The statistics of natural disasters in Qinghai (1950-2000)

This data set contains information on natural disasters in Qinghai over nearly 50 years, including the times, places and the consequences of natural disasters such as droughts, floods, hail, continuous rain, snow disasters, cold waves and strong temperature drops, low temperature freezing injuries, gales and sandstorms, pest plagues, rats, and geological disasters. Qinghai Province is located in the northeastern part of the Tibetan Plateau and has a total area of 720,000 square kilometers. Numerous rivers, glaciers and lakes lie in the province. Because two mother rivers of the Chinese nation, the Yangtze River and the Yellow River, and the famous international river—the Lancang River—originated here, it is known as the "Chinese Water Tower"; there are 335,000 square meters of available grasslands in the province, and the natural pasture area ranks fourth in the country after those of Inner Mongolia, Tibet and Xinjiang. There are various types of grasslands, abundant grassland resources, and 113 families, 564 genera and 2100 species of vascular plants, which grow and develop under the unique climatic condition of the Tibetan Plateau and strongly represent the characteristics of the plateau ecological environment. As the main part of the Tibetan Plateau, Qinghai Province is one of the centers of the formation and evolution of biological species in China. It is also a sensitive area and fragile zone for the study of climate and ecological environment in the international field of sciences and technology. The terrain and land-forms in Qinghai are complex, with interlaced mountains, valleys and basins, widely distributed snow and glaciers, the Gobi and other deserts and grassland. Complex terrain conditions, high altitudes and harsh climatic conditions make Qinghai a province with frequent meteorological disasters. The main meteorological disasters include droughts, floods, hail, continuous rain, snow disasters, cold waves and strong temperature drops, low temperature freezing injuries, gales and sandstorms. The data are extracted from the Qinghai Volume of Chinese Meteorological Disaster Dictionary, with manual entry, summarizing and proofreading.

Dataset of ground truth land surface evapotranspiration at the satellite pixel scale in the Heihe River Basin (from multi-station observations to satellite pixel scale) Version 1.0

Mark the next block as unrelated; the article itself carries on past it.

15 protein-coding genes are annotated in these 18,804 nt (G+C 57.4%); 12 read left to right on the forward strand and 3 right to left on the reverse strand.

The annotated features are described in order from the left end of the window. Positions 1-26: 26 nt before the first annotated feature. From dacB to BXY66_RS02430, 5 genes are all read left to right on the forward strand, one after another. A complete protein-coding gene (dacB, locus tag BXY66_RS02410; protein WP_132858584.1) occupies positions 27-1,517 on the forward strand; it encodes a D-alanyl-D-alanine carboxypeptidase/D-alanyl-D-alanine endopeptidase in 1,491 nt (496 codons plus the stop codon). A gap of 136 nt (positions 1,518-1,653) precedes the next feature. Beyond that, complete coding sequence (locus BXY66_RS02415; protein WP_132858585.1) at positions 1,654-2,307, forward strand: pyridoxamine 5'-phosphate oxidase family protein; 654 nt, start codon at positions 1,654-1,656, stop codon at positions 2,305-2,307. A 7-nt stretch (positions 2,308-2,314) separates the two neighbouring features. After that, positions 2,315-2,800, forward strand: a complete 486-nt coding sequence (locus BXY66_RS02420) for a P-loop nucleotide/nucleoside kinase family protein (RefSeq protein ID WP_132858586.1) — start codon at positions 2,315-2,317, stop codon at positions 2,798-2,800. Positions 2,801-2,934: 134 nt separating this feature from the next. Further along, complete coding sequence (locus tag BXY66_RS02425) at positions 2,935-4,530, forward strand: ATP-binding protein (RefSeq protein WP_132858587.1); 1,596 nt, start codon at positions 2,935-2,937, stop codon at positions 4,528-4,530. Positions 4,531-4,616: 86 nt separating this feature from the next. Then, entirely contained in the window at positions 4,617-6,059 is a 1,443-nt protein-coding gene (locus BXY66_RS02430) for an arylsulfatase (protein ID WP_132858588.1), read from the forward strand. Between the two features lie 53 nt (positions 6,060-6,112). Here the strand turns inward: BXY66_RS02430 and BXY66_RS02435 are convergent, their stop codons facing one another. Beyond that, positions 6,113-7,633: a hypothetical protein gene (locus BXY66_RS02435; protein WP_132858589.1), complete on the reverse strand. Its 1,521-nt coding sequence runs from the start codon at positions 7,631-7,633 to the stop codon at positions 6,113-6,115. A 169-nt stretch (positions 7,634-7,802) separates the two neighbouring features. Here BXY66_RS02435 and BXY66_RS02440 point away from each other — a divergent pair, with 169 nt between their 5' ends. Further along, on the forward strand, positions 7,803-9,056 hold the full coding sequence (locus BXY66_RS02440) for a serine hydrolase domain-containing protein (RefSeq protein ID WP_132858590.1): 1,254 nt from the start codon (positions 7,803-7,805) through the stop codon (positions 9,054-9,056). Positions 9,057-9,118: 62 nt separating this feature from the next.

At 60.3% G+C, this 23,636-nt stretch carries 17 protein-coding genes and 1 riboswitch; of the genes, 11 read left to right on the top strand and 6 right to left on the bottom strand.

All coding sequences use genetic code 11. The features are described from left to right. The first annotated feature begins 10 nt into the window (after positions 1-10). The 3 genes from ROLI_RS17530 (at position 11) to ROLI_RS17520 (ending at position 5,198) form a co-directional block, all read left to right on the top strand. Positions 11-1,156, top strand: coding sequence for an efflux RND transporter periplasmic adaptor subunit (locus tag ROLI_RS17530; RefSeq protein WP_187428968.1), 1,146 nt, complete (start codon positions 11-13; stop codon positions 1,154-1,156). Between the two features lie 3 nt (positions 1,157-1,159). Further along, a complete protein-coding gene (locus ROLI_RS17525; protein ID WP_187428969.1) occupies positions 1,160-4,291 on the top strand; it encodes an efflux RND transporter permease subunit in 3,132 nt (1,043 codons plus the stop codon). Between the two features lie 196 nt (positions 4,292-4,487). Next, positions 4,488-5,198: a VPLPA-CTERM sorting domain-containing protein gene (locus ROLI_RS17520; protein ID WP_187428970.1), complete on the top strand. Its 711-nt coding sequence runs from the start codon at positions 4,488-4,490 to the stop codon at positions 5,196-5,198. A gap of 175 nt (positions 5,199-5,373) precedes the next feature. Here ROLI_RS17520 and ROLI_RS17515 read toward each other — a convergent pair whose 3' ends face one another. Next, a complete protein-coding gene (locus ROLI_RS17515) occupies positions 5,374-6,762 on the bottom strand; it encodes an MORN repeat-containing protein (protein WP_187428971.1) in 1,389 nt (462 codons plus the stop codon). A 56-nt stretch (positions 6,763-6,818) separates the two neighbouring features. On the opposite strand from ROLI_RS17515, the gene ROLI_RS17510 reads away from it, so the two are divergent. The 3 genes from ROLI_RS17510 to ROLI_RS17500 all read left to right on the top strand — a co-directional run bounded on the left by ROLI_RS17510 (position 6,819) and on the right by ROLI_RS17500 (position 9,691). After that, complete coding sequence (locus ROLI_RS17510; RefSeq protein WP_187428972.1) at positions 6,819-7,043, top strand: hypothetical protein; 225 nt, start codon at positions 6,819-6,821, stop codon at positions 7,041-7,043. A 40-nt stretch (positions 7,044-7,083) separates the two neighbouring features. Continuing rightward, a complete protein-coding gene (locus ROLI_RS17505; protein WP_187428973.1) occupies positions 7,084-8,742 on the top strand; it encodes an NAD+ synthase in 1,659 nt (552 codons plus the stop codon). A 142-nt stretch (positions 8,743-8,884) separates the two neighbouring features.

Surface evapotranspiration (ET) is an important link of water cycle and energy transmission in the earth system. The accurate acquisition of ET is helpful to the study of global climate change, crop yield estimation, drought monitoring, and has important guiding significance for regional and even global water resources planning and management. With the development of remote sensing technology, remote sensing estimation of surface evapotranspiration has become an effective way to obtain regional and global evapotranspiration. At present, a variety of low and medium resolution surface evapotranspiration products have been produced and released in business. However, there are still many uncertainties in the model mechanism, input data, parameterization scheme of remote sensing estimation of surface evapotranspiration model. Therefore, it is necessary to use the real method. The accuracy of remote sensing estimation of evapotranspiration products was quantitatively evaluated by sex test. However, in the process of authenticity test, there is a problem of spatial scale mismatch between the remote sensing estimation value of surface evapotranspiration and the site observation value, so the key is to obtain the relative truth value of satellite pixel scale surface evapotranspiration. Based on the flux observation matrix of "multi-scale observation experiment of non-uniform underlying surface evaporation" in the middle reaches of Heihe River Basin from June to September 2012, the stations 4 (Village), 5 (corn), 6 (corn), 7 (corn), 8 (corn), 11 (corn), 12 (corn), 13 (corn), 14 (corn), 15 (corn), 17 (orchard) and the lower reaches of January to December 2014 Oasis Populus euphratica forest station (Populus euphratica forest), mixed forest station (Tamarix / Populus euphratica), bare land station (bare land), farmland station (melon), sidaoqiao station (Tamarix) observation data (automatic meteorological station, eddy correlator, large aperture scintillation meter, etc.) are used as auxiliary data, and the high-resolution remote sensing data (surface temperature, vegetation index, net radiation, etc.) are used as auxiliary data. See Fig. 1 for the distribution map. Considering the land Through direct test and cross test, six scale expansion methods (area weight method, scale expansion method based on Priestley Taylor formula, unequal weight surface to surface regression Kriging method, artificial neural network, random forest, depth belief network) were compared and analyzed, and finally a comprehensive method (on the underlying surface) was optimized. The area weight method is used when the underlying surface is moderately inhomogeneous; the unequal weight surface to surface regression Kriging method is used when the underlying surface is moderately inhomogeneous; the random forest method is used when the underlying surface is highly inhomogeneous) to obtain the relative true value (spatial resolution of 1km) of the surface evapotranspiration pixel scale of MODIS satellite transit instantaneous / day in the middle and lower reaches of the flux observation matrix area respectively, and to observe through the scintillation with large aperture. The results show that the overall accuracy of the data set is good. The average absolute percentage error (MAPE) of the pixel scale relative truth instantaneous and day-to-day is 2.6% and 4.5% for the midstream satellite, and 9.7% and 12.7% for the downstream satellite, respectively. It can be used to verify other remote sensing products. The evapotranspiration data of the pixel can not only solve the problem of spatial mismatch between the remote sensing estimation value and the station observation value, but also represent the uncertainty of the verification process. For all site information and scale expansion methods, please refer to Li et al. (2018) and Liu et al. (2016), and for observation data processing, please refer to Liu et al. (2016).